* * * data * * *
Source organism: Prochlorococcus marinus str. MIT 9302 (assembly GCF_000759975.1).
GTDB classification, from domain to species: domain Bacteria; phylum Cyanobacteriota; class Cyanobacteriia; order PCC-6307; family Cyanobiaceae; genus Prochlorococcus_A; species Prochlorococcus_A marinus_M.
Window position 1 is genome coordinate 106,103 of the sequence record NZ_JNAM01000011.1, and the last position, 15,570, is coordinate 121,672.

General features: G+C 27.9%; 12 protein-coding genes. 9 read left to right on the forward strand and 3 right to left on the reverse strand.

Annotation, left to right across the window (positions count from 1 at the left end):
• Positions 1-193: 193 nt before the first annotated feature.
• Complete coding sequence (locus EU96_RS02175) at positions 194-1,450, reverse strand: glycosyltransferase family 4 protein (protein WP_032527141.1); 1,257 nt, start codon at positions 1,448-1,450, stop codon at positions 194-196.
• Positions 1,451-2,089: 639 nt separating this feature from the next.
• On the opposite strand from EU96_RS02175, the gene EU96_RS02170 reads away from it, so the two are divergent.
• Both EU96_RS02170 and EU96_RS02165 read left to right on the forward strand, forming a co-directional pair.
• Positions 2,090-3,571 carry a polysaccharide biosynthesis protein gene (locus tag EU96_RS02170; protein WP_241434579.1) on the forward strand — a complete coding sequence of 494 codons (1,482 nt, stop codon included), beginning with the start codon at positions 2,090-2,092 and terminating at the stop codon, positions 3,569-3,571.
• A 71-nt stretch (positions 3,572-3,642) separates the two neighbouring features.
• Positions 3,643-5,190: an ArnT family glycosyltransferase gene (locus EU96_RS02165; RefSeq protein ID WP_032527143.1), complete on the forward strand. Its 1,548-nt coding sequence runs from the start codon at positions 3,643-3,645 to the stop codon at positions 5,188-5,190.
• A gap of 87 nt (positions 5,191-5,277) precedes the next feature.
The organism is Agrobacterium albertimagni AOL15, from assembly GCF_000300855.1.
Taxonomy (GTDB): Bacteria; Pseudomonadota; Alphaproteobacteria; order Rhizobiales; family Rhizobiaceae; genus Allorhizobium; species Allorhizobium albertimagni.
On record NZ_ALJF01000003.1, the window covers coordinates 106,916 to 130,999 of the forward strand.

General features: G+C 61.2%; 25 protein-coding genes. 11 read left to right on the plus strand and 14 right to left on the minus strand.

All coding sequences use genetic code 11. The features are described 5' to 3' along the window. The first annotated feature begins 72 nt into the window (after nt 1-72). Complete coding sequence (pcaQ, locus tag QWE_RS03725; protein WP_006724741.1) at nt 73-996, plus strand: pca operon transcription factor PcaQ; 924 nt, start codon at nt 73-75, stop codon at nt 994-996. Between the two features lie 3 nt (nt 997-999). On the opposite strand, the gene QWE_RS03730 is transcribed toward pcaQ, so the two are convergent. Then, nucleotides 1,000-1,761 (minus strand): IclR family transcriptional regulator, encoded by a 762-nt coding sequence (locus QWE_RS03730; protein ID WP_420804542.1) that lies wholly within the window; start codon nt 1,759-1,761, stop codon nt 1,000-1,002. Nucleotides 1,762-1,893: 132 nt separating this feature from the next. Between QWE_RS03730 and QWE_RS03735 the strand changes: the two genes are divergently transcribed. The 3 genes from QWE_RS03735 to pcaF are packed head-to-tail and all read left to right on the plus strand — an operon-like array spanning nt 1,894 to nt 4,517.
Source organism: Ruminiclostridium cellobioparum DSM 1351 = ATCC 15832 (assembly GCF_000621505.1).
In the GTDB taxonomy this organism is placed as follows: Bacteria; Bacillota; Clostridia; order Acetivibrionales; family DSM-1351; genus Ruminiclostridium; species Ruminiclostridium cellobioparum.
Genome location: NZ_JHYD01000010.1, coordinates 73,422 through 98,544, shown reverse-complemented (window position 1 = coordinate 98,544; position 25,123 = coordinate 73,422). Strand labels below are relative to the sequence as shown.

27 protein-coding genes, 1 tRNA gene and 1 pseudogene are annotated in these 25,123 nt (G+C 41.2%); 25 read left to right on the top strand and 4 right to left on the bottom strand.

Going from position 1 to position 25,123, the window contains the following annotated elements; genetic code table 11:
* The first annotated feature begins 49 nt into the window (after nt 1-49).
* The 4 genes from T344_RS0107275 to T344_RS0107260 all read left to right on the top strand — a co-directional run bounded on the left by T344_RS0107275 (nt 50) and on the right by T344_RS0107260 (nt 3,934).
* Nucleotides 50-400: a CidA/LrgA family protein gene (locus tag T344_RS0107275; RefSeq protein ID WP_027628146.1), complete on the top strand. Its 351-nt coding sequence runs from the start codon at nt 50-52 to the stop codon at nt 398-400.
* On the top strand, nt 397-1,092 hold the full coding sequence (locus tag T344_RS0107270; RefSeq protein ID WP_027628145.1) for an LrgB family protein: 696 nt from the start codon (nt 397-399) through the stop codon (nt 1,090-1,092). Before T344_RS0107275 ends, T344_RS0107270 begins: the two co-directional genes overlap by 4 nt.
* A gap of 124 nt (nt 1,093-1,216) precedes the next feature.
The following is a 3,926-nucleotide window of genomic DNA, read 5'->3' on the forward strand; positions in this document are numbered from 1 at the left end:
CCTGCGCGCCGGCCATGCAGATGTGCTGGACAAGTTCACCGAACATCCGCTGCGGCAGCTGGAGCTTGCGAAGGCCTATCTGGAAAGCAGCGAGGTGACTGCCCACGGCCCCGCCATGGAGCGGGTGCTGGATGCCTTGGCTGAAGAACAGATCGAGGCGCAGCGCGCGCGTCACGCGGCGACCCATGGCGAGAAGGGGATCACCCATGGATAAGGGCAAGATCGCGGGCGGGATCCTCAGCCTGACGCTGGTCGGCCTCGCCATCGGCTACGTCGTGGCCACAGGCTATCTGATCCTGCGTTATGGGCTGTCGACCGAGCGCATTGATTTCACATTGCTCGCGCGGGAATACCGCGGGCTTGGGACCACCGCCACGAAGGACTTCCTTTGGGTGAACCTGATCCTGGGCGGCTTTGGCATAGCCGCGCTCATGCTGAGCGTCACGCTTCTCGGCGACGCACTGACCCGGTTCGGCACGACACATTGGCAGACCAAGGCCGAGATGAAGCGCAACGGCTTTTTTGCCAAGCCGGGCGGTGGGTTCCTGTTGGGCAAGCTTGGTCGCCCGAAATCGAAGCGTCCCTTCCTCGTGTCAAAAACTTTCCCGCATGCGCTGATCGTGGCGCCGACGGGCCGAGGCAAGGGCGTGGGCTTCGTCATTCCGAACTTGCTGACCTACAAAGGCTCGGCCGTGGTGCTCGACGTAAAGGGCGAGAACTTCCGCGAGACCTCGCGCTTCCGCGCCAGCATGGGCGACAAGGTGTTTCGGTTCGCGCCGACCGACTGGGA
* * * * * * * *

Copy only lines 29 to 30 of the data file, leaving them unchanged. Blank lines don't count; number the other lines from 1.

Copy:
* A gap of 124 nt (nt 1,093-1,216) precedes the next feature.
The following is a 3,926-nucleotide window of genomic DNA, read 5'->3' on the forward strand; positions in this document are numbered from 1 at the left end: